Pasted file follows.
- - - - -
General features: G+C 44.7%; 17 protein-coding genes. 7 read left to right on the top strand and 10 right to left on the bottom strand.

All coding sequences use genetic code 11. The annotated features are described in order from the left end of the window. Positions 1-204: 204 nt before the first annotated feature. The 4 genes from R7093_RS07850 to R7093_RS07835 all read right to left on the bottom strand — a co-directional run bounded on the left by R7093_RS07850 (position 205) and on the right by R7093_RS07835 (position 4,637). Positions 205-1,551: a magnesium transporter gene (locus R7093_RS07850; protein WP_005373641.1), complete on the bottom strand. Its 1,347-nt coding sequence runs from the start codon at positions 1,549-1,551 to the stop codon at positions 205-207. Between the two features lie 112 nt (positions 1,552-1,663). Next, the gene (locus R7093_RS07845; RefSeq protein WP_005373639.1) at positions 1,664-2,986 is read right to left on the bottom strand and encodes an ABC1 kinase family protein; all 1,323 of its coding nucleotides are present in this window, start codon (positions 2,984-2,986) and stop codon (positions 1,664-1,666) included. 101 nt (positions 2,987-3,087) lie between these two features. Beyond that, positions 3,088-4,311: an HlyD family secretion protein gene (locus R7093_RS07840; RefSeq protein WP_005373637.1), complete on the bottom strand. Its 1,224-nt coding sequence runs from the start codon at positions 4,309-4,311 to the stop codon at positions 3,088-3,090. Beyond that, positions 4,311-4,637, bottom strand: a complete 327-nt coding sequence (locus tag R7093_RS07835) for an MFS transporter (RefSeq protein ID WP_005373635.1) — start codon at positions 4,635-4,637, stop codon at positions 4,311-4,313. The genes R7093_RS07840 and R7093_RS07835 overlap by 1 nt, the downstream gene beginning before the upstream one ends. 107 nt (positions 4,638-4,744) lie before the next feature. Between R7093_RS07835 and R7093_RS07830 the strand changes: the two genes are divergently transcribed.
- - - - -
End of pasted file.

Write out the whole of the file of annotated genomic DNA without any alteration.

General features: G+C 44.7%; 17 protein-coding genes. 7 read left to right on the top strand and 10 right to left on the bottom strand.

All coding sequences use genetic code 11. The annotated features are described in order from the left end of the window. Positions 1-204: 204 nt before the first annotated feature. The 4 genes from R7093_RS07850 to R7093_RS07835 all read right to left on the bottom strand — a co-directional run bounded on the left by R7093_RS07850 (position 205) and on the right by R7093_RS07835 (position 4,637). Positions 205-1,551: a magnesium transporter gene (locus R7093_RS07850; protein WP_005373641.1), complete on the bottom strand. Its 1,347-nt coding sequence runs from the start codon at positions 1,549-1,551 to the stop codon at positions 205-207. Between the two features lie 112 nt (positions 1,552-1,663). Next, the gene (locus R7093_RS07845; RefSeq protein WP_005373639.1) at positions 1,664-2,986 is read right to left on the bottom strand and encodes an ABC1 kinase family protein; all 1,323 of its coding nucleotides are present in this window, start codon (positions 2,984-2,986) and stop codon (positions 1,664-1,666) included. 101 nt (positions 2,987-3,087) lie between these two features. Beyond that, positions 3,088-4,311: an HlyD family secretion protein gene (locus R7093_RS07840; RefSeq protein WP_005373637.1), complete on the bottom strand. Its 1,224-nt coding sequence runs from the start codon at positions 4,309-4,311 to the stop codon at positions 3,088-3,090. Beyond that, positions 4,311-4,637, bottom strand: a complete 327-nt coding sequence (locus tag R7093_RS07835) for an MFS transporter (RefSeq protein ID WP_005373635.1) — start codon at positions 4,635-4,637, stop codon at positions 4,311-4,313. The genes R7093_RS07840 and R7093_RS07835 overlap by 1 nt, the downstream gene beginning before the upstream one ends. 107 nt (positions 4,638-4,744) lie before the next feature. Between R7093_RS07835 and R7093_RS07830 the strand changes: the two genes are divergently transcribed.